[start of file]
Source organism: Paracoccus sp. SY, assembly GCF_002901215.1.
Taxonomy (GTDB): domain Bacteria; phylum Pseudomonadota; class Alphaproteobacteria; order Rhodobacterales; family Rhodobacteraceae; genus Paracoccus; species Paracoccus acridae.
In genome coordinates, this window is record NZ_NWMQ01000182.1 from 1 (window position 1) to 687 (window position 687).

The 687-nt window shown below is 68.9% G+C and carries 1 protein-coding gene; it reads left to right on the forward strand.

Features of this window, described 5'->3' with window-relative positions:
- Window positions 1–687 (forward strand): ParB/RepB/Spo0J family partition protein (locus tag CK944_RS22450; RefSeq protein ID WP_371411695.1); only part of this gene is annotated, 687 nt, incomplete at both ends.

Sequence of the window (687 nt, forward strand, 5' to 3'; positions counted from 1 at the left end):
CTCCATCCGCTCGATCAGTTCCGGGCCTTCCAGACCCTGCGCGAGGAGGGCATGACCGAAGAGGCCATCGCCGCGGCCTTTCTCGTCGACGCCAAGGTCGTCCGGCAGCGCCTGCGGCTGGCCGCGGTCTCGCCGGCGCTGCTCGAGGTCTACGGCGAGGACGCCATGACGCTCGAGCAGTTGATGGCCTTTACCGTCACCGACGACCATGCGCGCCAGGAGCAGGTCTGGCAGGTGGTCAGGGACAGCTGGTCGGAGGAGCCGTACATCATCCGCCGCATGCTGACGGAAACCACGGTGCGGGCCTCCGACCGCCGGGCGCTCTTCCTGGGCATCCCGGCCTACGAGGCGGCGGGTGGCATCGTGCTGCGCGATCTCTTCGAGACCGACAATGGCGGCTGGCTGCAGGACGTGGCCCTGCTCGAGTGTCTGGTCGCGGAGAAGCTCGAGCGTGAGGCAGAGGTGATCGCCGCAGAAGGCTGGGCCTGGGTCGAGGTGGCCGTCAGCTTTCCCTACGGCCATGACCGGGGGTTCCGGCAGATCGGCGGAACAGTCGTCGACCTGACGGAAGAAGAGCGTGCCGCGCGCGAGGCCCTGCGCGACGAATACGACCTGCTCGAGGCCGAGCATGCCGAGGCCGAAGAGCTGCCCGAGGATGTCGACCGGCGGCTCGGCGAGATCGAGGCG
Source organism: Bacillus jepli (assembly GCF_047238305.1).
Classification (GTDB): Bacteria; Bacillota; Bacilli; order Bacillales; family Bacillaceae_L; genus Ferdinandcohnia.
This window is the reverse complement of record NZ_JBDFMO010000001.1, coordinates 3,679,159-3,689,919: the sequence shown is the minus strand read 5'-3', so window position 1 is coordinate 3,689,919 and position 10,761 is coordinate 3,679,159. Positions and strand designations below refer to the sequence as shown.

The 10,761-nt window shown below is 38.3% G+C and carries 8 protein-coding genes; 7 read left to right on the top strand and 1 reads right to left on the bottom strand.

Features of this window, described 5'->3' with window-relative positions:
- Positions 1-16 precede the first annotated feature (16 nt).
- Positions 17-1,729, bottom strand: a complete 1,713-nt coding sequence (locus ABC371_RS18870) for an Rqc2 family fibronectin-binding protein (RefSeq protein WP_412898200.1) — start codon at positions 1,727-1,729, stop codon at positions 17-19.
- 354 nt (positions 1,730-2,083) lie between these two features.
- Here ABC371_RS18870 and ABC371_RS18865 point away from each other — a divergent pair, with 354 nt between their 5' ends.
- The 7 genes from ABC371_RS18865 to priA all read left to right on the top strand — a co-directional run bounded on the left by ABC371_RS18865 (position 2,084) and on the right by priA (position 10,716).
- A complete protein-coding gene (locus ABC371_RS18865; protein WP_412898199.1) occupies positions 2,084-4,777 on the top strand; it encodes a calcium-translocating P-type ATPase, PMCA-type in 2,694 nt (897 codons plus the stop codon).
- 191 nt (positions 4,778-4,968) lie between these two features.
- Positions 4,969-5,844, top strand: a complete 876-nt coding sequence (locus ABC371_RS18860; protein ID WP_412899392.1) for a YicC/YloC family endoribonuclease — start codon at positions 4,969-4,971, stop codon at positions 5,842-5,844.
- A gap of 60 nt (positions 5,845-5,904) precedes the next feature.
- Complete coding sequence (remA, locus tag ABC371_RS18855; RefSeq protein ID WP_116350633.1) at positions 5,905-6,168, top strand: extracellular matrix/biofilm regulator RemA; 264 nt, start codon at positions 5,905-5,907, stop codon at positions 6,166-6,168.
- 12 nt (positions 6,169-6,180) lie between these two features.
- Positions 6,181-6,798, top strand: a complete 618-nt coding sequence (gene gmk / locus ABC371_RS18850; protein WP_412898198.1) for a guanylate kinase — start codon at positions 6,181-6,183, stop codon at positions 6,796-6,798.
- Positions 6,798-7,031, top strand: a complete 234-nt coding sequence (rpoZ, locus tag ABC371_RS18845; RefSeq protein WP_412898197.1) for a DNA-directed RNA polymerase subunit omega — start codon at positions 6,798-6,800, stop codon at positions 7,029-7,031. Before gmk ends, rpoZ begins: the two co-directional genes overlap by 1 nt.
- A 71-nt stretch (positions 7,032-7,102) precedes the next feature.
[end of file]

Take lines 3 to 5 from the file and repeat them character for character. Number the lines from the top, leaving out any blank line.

In genome coordinates, this window is record NZ_NWMQ01000182.1 from 1 (window position 1) to 687 (window position 687).

The 687-nt window shown below is 68.9% G+C and carries 1 protein-coding gene; it reads left to right on the forward strand.

Features of this window, described 5'->3' with window-relative positions: